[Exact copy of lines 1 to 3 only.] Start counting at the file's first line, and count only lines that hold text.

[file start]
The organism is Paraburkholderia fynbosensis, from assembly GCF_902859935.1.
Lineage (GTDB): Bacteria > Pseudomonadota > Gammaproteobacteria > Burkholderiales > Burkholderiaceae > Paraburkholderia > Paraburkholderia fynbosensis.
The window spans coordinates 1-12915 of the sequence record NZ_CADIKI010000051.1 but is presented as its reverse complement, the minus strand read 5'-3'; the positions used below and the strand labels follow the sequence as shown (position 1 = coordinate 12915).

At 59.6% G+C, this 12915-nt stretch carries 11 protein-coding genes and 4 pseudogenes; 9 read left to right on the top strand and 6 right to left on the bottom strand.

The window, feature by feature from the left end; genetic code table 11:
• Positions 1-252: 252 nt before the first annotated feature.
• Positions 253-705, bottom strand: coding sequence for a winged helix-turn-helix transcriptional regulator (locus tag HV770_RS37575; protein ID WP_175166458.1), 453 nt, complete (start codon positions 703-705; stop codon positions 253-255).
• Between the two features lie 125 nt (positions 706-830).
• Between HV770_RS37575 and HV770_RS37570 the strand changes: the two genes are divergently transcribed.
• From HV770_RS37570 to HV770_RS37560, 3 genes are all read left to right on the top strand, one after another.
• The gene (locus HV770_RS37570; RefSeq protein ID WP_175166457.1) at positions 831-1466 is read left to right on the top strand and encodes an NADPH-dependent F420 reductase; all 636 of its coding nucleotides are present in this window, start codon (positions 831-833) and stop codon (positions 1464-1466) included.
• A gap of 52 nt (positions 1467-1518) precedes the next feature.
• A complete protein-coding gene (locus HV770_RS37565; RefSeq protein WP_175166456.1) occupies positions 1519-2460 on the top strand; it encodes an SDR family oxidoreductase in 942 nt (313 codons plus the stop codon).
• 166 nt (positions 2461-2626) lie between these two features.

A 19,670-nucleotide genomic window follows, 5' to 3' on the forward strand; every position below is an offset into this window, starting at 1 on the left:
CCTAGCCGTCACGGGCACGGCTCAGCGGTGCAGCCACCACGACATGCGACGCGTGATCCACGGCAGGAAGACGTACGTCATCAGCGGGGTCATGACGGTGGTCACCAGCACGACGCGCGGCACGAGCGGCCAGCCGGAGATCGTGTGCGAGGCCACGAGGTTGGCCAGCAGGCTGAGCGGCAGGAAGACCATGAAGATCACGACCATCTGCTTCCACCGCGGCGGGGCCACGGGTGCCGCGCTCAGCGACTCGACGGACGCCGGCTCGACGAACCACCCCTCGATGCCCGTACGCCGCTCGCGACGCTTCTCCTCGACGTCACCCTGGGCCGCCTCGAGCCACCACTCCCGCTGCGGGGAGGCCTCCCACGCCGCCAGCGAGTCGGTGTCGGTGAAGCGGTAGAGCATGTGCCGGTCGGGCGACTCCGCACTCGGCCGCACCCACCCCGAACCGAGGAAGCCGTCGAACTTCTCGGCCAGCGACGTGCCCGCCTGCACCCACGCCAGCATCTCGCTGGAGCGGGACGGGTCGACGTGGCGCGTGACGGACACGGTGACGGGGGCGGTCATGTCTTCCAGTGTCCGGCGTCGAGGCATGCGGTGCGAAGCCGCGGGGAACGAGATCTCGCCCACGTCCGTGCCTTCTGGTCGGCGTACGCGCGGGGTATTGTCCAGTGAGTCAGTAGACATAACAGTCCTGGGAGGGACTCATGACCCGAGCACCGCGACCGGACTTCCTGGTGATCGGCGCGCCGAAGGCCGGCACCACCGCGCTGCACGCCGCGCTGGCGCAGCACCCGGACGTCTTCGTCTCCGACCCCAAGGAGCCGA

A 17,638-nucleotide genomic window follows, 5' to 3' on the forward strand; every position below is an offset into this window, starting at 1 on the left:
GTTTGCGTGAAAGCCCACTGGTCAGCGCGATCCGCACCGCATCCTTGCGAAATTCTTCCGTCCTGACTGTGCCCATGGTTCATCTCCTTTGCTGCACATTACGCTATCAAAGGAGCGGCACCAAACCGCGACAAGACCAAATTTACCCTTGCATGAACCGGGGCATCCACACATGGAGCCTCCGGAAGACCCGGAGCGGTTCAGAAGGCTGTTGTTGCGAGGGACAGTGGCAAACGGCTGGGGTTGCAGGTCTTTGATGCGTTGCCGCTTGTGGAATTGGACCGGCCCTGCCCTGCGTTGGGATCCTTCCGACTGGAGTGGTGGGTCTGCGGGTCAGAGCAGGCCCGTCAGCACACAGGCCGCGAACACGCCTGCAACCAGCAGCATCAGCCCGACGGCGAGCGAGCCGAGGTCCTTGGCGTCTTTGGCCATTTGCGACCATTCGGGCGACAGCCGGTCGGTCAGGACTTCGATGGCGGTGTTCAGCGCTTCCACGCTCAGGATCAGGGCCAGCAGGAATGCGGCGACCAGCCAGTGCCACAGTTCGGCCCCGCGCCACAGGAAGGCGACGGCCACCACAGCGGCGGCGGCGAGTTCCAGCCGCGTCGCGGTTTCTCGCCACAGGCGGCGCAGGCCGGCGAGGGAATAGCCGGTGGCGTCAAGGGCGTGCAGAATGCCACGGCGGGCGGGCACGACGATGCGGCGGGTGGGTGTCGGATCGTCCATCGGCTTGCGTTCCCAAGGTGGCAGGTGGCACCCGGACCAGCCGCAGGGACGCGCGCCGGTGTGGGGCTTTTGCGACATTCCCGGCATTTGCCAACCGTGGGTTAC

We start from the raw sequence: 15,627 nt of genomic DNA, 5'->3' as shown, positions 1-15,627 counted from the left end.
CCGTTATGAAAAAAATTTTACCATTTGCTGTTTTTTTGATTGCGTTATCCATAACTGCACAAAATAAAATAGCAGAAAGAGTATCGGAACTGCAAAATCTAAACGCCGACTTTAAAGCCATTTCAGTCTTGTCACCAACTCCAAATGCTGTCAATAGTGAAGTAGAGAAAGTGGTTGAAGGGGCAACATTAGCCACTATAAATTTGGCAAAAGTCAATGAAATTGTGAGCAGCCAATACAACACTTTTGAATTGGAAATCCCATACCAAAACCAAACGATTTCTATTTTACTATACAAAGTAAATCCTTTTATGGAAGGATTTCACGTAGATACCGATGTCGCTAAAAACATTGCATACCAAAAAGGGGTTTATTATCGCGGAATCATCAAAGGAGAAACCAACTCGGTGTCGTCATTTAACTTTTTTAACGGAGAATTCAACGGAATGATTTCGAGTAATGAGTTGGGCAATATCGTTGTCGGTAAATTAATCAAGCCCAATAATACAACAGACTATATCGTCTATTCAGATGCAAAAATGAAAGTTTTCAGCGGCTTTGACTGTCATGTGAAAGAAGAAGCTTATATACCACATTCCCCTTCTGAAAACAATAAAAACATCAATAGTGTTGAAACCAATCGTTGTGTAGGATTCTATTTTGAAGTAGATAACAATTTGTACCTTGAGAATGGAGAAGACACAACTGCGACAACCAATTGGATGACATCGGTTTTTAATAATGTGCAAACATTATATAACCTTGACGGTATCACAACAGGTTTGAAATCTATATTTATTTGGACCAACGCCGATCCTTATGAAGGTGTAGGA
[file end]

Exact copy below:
The organism is Paraburkholderia fynbosensis, from assembly GCF_902859935.1.
Lineage (GTDB): Bacteria > Pseudomonadota > Gammaproteobacteria > Burkholderiales > Burkholderiaceae > Paraburkholderia > Paraburkholderia fynbosensis.
The window spans coordinates 1-12915 of the sequence record NZ_CADIKI010000051.1 but is presented as its reverse complement, the minus strand read 5'-3'; the positions used below and the strand labels follow the sequence as shown (position 1 = coordinate 12915).